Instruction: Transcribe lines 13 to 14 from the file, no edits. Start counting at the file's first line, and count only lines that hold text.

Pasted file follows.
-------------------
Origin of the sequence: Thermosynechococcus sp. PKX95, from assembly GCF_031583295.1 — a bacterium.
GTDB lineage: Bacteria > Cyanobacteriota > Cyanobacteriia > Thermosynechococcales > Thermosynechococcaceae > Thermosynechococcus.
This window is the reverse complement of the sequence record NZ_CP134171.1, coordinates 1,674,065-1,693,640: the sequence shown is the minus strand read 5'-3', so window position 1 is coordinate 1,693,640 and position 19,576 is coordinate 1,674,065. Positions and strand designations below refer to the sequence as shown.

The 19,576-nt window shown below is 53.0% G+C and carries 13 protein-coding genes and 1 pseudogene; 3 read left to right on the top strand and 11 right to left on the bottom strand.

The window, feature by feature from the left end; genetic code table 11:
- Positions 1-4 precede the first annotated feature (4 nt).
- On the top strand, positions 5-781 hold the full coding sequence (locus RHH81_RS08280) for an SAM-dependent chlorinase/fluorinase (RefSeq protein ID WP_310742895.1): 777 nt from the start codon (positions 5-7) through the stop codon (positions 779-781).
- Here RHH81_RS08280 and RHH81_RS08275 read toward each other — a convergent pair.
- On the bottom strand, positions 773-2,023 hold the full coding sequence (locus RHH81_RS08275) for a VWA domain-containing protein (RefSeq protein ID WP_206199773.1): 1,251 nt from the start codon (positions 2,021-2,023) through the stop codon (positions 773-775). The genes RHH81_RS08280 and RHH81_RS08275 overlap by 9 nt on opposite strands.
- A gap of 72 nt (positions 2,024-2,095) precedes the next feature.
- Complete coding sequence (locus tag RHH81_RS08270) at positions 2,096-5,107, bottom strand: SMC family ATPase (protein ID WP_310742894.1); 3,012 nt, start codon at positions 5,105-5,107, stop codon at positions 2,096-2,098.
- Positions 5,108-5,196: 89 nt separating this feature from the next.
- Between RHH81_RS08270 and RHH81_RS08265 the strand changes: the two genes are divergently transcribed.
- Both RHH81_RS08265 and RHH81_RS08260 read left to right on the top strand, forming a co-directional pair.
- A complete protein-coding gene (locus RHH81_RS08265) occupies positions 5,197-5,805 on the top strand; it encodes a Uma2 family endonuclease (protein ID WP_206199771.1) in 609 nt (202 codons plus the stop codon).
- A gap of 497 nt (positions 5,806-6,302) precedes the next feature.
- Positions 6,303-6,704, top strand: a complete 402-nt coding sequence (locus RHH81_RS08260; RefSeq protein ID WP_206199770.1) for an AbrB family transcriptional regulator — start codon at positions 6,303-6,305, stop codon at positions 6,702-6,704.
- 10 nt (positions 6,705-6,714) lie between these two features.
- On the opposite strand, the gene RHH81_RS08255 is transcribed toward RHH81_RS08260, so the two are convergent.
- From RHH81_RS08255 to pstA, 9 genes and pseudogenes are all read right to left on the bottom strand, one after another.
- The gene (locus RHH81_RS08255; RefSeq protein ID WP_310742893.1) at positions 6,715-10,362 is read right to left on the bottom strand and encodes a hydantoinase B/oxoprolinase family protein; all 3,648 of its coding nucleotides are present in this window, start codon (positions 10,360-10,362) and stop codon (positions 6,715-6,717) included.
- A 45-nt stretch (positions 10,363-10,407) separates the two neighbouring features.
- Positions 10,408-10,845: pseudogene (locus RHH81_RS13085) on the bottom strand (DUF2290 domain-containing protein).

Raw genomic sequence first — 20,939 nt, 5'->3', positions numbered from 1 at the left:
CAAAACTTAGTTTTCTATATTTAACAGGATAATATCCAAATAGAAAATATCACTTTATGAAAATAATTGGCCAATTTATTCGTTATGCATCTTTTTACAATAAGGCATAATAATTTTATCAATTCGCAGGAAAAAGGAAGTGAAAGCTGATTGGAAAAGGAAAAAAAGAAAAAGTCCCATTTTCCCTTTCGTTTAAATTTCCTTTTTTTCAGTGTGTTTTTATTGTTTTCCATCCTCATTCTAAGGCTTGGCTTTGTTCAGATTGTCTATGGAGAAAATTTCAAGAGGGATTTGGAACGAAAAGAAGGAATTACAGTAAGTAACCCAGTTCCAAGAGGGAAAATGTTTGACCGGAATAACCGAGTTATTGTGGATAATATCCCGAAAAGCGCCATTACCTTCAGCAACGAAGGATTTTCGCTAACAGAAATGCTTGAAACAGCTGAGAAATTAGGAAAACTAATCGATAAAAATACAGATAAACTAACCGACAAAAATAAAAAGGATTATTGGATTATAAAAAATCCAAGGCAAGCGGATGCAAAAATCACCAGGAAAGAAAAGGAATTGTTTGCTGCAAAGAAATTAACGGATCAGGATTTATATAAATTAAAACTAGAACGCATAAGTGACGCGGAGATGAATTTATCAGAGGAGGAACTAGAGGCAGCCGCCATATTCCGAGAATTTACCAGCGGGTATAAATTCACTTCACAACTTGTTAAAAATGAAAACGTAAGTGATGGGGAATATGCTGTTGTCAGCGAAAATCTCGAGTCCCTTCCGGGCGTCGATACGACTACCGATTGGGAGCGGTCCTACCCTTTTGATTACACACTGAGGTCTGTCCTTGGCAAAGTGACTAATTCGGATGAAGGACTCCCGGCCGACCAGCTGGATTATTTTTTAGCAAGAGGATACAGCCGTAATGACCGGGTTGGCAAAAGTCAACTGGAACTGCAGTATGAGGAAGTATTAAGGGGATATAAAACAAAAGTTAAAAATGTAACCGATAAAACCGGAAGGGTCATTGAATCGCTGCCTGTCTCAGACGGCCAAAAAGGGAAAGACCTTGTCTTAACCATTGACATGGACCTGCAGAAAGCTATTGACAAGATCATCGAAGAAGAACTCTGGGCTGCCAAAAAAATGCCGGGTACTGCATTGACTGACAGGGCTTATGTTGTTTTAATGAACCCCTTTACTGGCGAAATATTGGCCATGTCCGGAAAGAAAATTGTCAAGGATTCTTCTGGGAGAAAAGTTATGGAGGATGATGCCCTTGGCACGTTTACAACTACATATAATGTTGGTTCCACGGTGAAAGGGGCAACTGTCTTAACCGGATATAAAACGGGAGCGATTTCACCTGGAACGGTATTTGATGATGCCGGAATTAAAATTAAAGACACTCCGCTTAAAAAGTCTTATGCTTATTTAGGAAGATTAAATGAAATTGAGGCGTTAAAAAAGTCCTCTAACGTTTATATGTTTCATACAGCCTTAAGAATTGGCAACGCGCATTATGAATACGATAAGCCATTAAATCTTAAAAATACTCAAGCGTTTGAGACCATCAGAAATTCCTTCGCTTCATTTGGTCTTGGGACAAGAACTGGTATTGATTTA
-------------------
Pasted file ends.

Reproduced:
- Between RHH81_RS08270 and RHH81_RS08265 the strand changes: the two genes are divergently transcribed.
- Both RHH81_RS08265 and RHH81_RS08260 read left to right on the top strand, forming a co-directional pair.